Grade 1: Visual Arts
Overall Expectations
•produce two- and three-dimensional works of art that communicate ideas (thoughts, feelings, experiences) for specific purposes;
•use the elements of design (colour, line, shape, form, space, texture), in ways appropriate for this grade, when producing and responding to works of art;
•describe how the ideas in a variety of art works relate to their own knowledge and experience;        
•use correctly vocabulary and art terminology associated with the specific expectations for this grade.         
Specific Expectations
Knowledge of Elements        
•recognize and name the primary colours of pigment (red, blue, yellow);        
•identify the value of a colour (i.e., distinguish between lighter and darker tones of a colour);        
•describe different kinds of lines (e.g., jagged, broken, straight, curved);        
•identify the horizon line;        
•distinguish between geometric and organic shapes and forms;        
•describe the texture of various familiar objects (e.g., rough, smooth, slippery, wet), using vocabulary and terminology appropriate for this grade;        
•identify the elements of design in familiar environments (e.g., the colours in the classroom; the shapes used in wallpaper samples; the forms found in a piano, rectangles, columns);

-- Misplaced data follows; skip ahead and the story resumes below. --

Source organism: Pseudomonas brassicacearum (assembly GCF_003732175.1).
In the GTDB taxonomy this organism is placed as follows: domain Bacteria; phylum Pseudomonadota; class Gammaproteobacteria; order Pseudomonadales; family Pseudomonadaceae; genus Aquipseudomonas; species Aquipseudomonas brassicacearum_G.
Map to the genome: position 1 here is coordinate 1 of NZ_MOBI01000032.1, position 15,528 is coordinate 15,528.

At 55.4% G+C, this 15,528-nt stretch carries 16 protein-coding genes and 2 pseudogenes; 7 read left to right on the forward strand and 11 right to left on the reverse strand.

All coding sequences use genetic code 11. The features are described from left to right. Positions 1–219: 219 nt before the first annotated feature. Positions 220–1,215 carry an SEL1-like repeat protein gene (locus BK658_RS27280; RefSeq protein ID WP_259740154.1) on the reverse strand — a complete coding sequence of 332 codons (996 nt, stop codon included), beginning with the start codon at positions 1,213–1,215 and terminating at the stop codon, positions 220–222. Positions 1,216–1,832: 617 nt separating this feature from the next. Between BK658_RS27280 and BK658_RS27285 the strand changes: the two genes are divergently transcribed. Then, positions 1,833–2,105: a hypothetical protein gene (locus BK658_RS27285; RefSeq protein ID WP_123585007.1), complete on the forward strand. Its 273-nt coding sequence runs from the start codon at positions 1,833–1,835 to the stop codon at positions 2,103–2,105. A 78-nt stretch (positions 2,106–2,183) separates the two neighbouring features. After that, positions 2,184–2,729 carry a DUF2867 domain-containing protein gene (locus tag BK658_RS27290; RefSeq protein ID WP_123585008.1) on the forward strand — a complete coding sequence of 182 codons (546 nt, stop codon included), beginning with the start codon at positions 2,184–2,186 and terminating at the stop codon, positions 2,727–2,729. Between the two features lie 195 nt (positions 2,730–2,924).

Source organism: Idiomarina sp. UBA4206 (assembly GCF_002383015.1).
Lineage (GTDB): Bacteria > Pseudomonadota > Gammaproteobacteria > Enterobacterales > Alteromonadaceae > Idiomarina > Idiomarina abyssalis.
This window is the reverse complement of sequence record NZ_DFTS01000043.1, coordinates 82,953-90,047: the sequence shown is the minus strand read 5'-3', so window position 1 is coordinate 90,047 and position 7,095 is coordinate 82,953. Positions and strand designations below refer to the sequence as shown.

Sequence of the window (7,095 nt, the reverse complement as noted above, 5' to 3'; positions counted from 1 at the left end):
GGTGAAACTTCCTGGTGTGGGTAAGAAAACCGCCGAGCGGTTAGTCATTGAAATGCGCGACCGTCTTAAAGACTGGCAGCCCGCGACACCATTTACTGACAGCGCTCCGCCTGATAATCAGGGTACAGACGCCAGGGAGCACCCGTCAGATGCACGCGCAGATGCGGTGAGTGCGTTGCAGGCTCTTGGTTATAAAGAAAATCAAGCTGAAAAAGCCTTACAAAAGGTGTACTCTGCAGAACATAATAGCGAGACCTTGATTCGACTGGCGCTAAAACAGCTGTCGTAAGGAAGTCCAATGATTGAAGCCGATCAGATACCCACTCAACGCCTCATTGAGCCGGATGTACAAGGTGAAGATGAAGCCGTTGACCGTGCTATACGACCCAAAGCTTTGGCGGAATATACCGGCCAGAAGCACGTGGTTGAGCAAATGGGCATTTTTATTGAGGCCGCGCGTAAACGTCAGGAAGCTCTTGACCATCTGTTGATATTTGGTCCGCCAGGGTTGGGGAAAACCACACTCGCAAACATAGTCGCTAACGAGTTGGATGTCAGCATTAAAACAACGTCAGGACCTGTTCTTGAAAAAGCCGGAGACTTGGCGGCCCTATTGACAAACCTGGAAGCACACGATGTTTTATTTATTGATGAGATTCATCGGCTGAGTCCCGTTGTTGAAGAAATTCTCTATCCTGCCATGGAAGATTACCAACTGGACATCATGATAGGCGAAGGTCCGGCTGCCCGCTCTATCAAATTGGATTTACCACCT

•identify a variety of art tools, materials, and techniques, and demonstrate understanding of their proper and safe use (e.g., brushes, sponges, fingers, sticks for painting; modelling clay for making sculptures; oil pastels, crayons, markers, pencil crayons for drawing).         
Creative Work        
•make artistic choices in their work, using at least one of the elements of design specified for this grade (e.g., create a three-dimensional work, using "found" materials to create specific textures);        
•produce two- and three-dimensional works of art (i.e., works involving media and techniques used in drawing, painting, sculpting, printmaking) that communicate thoughts and feelings (e.g., paint a picture about a class trip);        
•identify, in a plan, the subject matter and the tools and materials they will use to produce an art work;        
•identify strengths and areas for improvement in their own and others' art works (e.g., "I like the way I painted the dog. Next time I will use smaller brushes so I can make the fur look real").         
Critical Thinking        
•describe the subject matter in both their own and others’ art work (e.g., La Orana Maria by Paul Gauguin and Kettle of Soap by Joseph-Charles Franchère, which depict people engaged in everyday activities);         
•describe, using appropriate vocabulary, how artists use the elements of design to communicate information and create a particular mood (e.g., the use of the bright primary colours red and yellow to suggest happiness);        
•express a response to an art work that clearly communicates how the ideas, information, and feelings relate to their own experiences (e.g., a response in which they note that the artist's representation of a boy playing with a dog relates to the stories they have been reading about pets).        
Student Name:        
 Expectations: Copyright The Queen's Printer for Ontario, 1998.  Format: Copyright B.Phillips, 1998.